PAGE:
Sarah Stern and Alexander Levkovich
The Goldstone report commissioned by the United Nations Council on Human Rights as a result of Operation Cast Lead in Gaza last winter, has totally ignored the founding charter of its illustrious institution of which the Human Rights Council is an heir. While the report goes into great detail of the obligations that “an occupying power” has under the Geneva Convention, it is questionable whether, under international law, Gaza is still considered an “occupying power”. Israel had been an occupying power prior to the unilateral disengagement of July and August of 2005. However, people tend to selectively ignore the fact that Israel uprooted every last resident and soldier during the Hitnatkut, or Disengagement, in order to give the Palestinians an opportunity to prove to the world that they can conduct themselves peacefully and democratically under their own sovereignty. A few months after that, in January 2006, the people of Gaza independently went to the polls and freely and independently elected Hamas, a terrorist organization with known ties to Iran. To ignore the fact that the Gazans were given independence, and yet are treated by the United Nations and the international community as “occupied” is truly akin to the classic illusion of a child killing his parents and pleading to the judge for leniency because he is an orphan.
What is also glaringly absent from the report is any reference whatsoever to one of the founding principles of the United Nations Charter, Article 51. Article 51 is a fundamental cornerstone of international law and is commonly referred to as a basis for discussions of jus in bello laws. It’s wording is “Nothing in the present Charter shall impair the inherent right of individual or collective self-defense if an armed attack occurs against a Member of the United Nations” (emphasis added). Why is there a glaring omission of any reference to Israel’s right to self defense? To neglect to mention this right, which is the core rationale for Israel’s military operation, is to strip Israel of legal justification for defending its citizens. The conceptual pre-requisite to the exercise of self-defense is a nations’ desire to live in peace, and once that peace is disturbed, international law and common sense allow that nation to defend itself. The Goldstone Report, by not mentioning Israel’s right to self-defense, has effectively undermined Israel’s right to exist as secondary to the interests and goals of fundamentalist Islam. More importantly, this omission has undermined the entire legal foundation of the report and rendered itself an un-credible legal review of Israel’s acts during this war.
What has occurred is a cataclysmic outbreak of global selective amnesia. In a perverse inversion of both morality and of causality, the report seems to omit any reference to the more than 10,000 Kassam rocket missiles that the people of Gaza’s bordering Israeli town of Sedrot had to endure until Operation Cast Lead, (7,000 of which occurred in the few years since the Gaza Disengagement up until the war last winter). The report closes its eyes to the daily wail of the siren shouting “Seva Adom” on the average of eight times per day. It ignores the enduring psychological effects and trauma of the children that had t live through this nightmarish hell, many of whom still suffer from the lingering effects of post traumatic stress, including nightmares, insomnia, excessive clinginess and bedwetting. It ignores the fact the men, women and children had exactly 15 seconds, once they heard the sounding of the siren, to run for their very lives. It ignored the fact that when the people of Gaza independently elected Hamas, they elected an organization whose charter calls for the immediate destruction of the state of Israel and of all Jews everywhere.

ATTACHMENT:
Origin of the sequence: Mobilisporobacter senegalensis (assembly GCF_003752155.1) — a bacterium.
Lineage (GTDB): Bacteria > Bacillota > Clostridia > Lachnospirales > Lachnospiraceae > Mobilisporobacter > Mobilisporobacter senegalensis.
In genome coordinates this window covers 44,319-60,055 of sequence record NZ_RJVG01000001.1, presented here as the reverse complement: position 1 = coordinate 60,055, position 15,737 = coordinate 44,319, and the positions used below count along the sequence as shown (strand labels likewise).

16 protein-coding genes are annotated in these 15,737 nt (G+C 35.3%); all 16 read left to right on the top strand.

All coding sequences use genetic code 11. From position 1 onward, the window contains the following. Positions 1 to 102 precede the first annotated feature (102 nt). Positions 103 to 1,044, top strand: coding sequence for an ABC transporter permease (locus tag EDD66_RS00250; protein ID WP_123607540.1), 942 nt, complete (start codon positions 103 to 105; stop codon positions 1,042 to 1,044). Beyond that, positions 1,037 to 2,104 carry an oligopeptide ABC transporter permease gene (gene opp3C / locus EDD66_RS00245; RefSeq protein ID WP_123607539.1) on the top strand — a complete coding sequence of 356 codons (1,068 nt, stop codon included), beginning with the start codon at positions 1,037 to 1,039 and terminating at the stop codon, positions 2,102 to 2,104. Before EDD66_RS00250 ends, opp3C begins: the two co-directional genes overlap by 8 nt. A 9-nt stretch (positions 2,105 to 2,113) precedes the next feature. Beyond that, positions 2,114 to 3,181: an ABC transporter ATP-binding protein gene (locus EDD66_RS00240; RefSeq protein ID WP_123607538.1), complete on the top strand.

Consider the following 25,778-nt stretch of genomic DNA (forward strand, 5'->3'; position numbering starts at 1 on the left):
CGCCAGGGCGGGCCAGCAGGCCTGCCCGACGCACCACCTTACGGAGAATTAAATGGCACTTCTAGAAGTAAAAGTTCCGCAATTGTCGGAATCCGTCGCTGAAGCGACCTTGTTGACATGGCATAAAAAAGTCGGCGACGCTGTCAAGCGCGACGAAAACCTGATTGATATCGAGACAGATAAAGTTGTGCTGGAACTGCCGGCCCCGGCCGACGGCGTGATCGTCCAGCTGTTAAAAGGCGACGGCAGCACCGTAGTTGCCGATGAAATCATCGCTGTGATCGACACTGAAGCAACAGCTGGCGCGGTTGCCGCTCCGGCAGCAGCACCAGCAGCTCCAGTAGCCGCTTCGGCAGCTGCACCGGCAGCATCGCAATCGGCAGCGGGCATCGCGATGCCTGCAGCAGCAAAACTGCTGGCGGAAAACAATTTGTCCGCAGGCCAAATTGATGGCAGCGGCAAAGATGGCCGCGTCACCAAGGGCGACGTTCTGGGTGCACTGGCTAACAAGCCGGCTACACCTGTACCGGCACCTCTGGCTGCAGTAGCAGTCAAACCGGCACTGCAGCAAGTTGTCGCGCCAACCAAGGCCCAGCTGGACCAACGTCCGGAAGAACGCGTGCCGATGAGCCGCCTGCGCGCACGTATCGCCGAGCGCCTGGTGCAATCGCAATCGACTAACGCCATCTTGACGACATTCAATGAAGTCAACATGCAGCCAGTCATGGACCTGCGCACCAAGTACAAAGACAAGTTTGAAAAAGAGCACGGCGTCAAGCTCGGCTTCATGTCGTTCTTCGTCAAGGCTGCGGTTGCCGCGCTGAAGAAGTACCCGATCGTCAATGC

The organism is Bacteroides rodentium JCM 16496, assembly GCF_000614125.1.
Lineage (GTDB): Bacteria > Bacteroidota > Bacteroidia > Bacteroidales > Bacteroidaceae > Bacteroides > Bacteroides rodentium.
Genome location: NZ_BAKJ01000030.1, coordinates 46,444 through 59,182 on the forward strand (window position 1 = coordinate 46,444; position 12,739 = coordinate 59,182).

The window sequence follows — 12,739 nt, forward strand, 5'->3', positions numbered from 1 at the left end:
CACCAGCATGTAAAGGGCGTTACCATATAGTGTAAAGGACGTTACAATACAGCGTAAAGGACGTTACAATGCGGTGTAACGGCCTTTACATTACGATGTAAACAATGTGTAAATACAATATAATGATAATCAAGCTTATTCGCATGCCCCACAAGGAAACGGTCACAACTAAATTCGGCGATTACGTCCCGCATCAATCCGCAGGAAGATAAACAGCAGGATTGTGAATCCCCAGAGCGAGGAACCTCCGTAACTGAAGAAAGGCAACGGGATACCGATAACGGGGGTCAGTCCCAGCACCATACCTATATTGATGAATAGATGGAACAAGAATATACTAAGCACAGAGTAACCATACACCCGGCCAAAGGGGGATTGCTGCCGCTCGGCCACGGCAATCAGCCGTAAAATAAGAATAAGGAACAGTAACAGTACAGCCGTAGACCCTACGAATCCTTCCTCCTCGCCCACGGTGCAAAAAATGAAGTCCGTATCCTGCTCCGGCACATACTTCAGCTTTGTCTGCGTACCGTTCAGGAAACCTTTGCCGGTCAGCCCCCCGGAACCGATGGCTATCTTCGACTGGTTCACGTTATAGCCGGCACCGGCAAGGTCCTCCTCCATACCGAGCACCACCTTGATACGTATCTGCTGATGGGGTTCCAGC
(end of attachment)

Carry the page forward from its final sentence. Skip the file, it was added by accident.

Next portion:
The UN Council on Human Rights only spoke to Gazans, after the war. Never once did they bother to interview a single resident of Sderot. Nor did they bother to even investigate any claims of the Hamas use of Red Crescent ambulances to transfer terrorists and weaponry to the front, or to use the weapons to shield the terrorists. The report makes no mention of Hamas’ use of children as human shields or of hiding in their hiding in school buildings, hospitals or in densely populated urban centers. It totally omits any investigation of the vast network of tunnels running between Egypt and Gaza, which Has used to smuggle in terrorists and weapons. EMET was fortunate to have sponsored Colonel Bentzi Gruber for an enlightening seminar on Capitol Hill where he was able to elucidate these points, using videotaped aerial footage to a room full of congressional members, staffers and the public at large.
By ignoring Israel’s inherent to self defense under international law, the Goldstone Commission has inhibited that right to any democracy against terrorist organizations. This is the way warfare is being conducted in the twenty first century and what tapplies to Israel vis-a- vis Hamas and Hizballah applies to America and all other countries in regard to Al Qaeda and the Taliban and all other extremist Islamic terrorist groups.
As one of our founding fathers. John Adams once wrote, “Facts are stubborn things”. And these are the kind of facts that one doesn’t get from CNN or NPR. Colonel Bentzi’s words were like water on scorched, arid soil. The earth has been scorched with distortion and deception, and we have a moral obligation to get out the truth.
Sarah N Stern is the Founder and President of EMET. Alexander Levkovich is a practicing attorney in Manhattan and did his dissertation for George Washington LLM in International Law on self defense against non state actors.
The Word out of Zion
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